This teaching innovation has enabled me to receive the Outstanding Innovation in Teaching award at St. Andrews this year, which celebrates creativity in the classroom, including module structure, teaching style, and content delivery. I attribute this success to the invaluable feedback provided by my students from MEQ, which has guided me in developing this effective teaching method. I am also grateful to my colleagues for providing opportunities for me to implement and refine this approach in my teaching practice.


This case study provides findings regarding the use of Pop Quiz Voting in higher education. Instead of using traditional teaching methods, we use technology to capture students' attention and engagement. With the students' feedback, this approach has improved student engagement and understanding.


Bryson, C. (2014). Clarifying the concept of student engagement. In Understanding and developing student engagement (pp. 1-22). Routledge. Worldcat 852219554

Calderón, A., Meroño, L., & MacPhail, A. (2020). A student-centred digital technology approach: The relationship between intrinsic motivation, learning climate and academic achievement of physical education pre-service teachers. European Physical Education Review26 (1), 241-262.

Chickering, A. W., & Gamson, Z. F. (1987). Seven principles for good practice in undergraduate education. AAHE bulletin3, 7. ERIC ed282491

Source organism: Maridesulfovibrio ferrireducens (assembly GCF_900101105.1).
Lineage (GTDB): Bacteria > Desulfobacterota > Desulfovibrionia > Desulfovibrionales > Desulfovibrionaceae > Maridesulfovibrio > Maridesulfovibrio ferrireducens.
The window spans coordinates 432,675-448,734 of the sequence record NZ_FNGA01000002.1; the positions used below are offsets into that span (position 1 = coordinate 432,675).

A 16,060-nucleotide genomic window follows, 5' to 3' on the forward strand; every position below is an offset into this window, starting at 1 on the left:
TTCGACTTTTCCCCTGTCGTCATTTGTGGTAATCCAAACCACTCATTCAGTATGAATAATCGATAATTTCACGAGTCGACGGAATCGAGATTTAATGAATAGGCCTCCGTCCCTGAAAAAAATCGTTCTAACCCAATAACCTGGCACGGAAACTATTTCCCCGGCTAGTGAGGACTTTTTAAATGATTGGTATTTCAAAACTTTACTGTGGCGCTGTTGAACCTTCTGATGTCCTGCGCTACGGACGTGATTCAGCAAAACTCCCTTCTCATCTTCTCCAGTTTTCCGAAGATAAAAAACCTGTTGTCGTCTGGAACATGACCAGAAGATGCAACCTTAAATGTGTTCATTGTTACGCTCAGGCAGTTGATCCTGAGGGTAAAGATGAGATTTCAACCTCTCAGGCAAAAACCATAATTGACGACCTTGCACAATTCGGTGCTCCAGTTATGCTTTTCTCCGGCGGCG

Errey, R., & Wood, G. (2011). Lessons from a student engagement pilot study: Benefits for students and academics. Australian Universities' Review, 53 (1), 21-34. ERIC EJ926446

Hockings, C. (2009). Reaching the students that student‐centred learning cannot reach. British Educational Research Journal35 (1), 83-98.

Jørgensen, B. M. (2019). Investigating non-engagement with feedback in higher education as a social practice. Assessment & Evaluation in Higher Education44 (4), 623-635.

Kassens-Noor, E. (2012). Twitter as a teaching practice to enhance active and informal learning in higher education: The case of sustainable tweets. Active Learning in Higher Education13 (1), 9-21.

López-Martínez, A., Meroño, L., Cánovas-López, M., García-de-Alcaraz, A., & Martínez-Aranda, L. M. (2022). Using Gamified Strategies in Higher Education: Relationship between Intrinsic Motivation and Contextual Variables. Sustainability14 (17), 11014.

Pike, G. R., Smart, J. C., Kuh, G. D., & Hayek, J. C. (2006). Educational expenditures and student engagement: When does money matter?. Research in Higher Education47, 847-872.

Trowler, P., & Trowler, V. (2010). Student engagement evidence summary.

Wang, A. I., & Tahir, R. (2020). The effect of using Kahoot! for learning–A literature review. Computers & Education149, 103818.